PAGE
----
According to Fabric.com, mylar batting is the material that makes pot holders, oven mitts, and casserole covers safe. The material is breathable and won’t break down with washing. It contains hollow fibers that resist conduction while the reflective mylar resists radiant energy. The energy, hot or cold, is reflected back to its source. This is key to how the HOB is able to keep your pot of tea warm for an extended period of time.

Now you know the “why” and “how” the HOB works, let’s talk about its construction. The bottom of the HOB  also has two layers of mylar batting, acting like a built-in trivet.  As you can see from the picture, the HOB completely encases the body of your teapot. It is extremely easy to use: simply sit the teapot between the two “clam shells”, flip over the top and clip together with the buckle. Yes, there is a buckle – simple yet practical construction. But the greatest thing of all… the fabric is washable.

For years I have always called products like the HOB a tea cozy.  Thistledown has chosen to call this new product a HOB for two key reasons – 1) “tea cozy” was too feminine and 2) HOB defined means a shelf in the back of a fireplace used to keep things hot.  The name HOB is a perfect fit!

My HOB is pictured in the beginning of this review, while my other is two-tone red and brown.  Be sure to keep your eyes open for many new colors and patterns available from Thistledown this spring.  The photo on the right depicts a few.

To purchase the HOB visit Thistledown’s website where they retail for $35 for the 20 ounce and $40 for the 40 ounce.  If you have used this product, please share your experience.  Until then… Happy Tea Drinking!

**The HOB was provided by Thistledown as a sample.

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There is nothing better than enjoying a cup of hot tea on a cold winter day. Okay… so there is nothing better than enjoying a hot cup of tea on any day, especially when it is cold. Tea is even better when you get a chance to share it with someone.  Today, that someone was Ann Weimer Baumgardner, author of Pretend You’re Normal (but only when absolutely necessary).

Ann and I drank a pot of Huang Jin Bolero (the subject of this tea review), while munching on a plate of tasty Lemon Straws. Between drinking, eating, and laughing Ann shared many insights with meabout her life and début novel.  Pretend You’re Normal was one of seven Finalists in the humor category of the 2007 National Indie Excellence Book Awards.  You can purchase a copy at  Amazon.com or Barnes and Nobel.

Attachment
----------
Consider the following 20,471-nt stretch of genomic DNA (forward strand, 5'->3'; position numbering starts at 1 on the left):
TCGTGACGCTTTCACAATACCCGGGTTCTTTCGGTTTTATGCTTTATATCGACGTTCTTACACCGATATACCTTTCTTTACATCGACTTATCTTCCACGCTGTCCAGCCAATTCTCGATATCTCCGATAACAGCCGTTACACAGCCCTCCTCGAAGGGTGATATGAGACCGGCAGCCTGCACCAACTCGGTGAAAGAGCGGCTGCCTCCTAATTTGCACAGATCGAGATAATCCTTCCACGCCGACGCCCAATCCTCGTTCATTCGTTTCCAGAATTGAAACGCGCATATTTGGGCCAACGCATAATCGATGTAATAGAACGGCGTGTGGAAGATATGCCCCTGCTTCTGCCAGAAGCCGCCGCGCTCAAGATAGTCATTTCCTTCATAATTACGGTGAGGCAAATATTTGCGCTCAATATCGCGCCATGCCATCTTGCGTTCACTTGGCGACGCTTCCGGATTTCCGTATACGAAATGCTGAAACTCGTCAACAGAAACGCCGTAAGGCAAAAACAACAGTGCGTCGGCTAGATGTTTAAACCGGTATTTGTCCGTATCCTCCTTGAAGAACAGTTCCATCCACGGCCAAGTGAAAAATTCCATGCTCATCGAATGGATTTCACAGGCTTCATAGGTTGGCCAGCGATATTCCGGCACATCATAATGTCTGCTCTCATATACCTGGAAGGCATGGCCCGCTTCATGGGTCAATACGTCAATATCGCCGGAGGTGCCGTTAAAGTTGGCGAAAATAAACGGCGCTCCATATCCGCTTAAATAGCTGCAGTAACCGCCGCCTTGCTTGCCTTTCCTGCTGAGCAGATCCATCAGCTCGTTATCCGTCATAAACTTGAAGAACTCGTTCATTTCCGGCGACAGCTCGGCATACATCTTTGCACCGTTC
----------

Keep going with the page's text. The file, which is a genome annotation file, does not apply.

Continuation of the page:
Now onto the tea review…

Composition: Oolong tea from Anxi, China. Anxi is a county in the municipal region of Quanzhou, Fujian Province. It lies adjacent to and directly north of Xiamen.  Huang Jin Gui means “Golden Flower.”.

Dry Visual: Rich light and dark green loosely rolled or “balled” leaves. Reddish brown stems present.

Dry Aroma: Sweet, nutty and fresh like spring rain.

Flavor: Huang Jin Bolero has a variety of flavors.  A greener oolong, this tea begins with a roasted nutty flavor and finishes  with a slight honey taste.  A lover of oolongs, Huang Jin Bolero was milder than expected, but enjoyable nonetheless.  After three cups, the flavor was consistent from one cup to the next.  There is a subtle vegetal aftertaste, sometimes characteristic with greener oolongs.  Additionally, I found the brew leaves a dry feel in the mouth.  However, Huang Ji Bolero requires no sweetener, nor would I recommend it.

Liquor: A rich yellow hue. The cup is clear.

Brewing Time: According to the directions, the recommended steeping time is 5 minutes in 212 degree water. I steeped 5 minutes for the first infusion and 6 minutes for the second infusion.

Manufacturer: Adagio Teas

Caffeine: Yes.

If you have had the opportunity to enjoy a cup of Huang Jin Bolero, please stop by and share your experience. Until then… Happy Tea Drinking!

**Tea was provided by Adagio as a sample.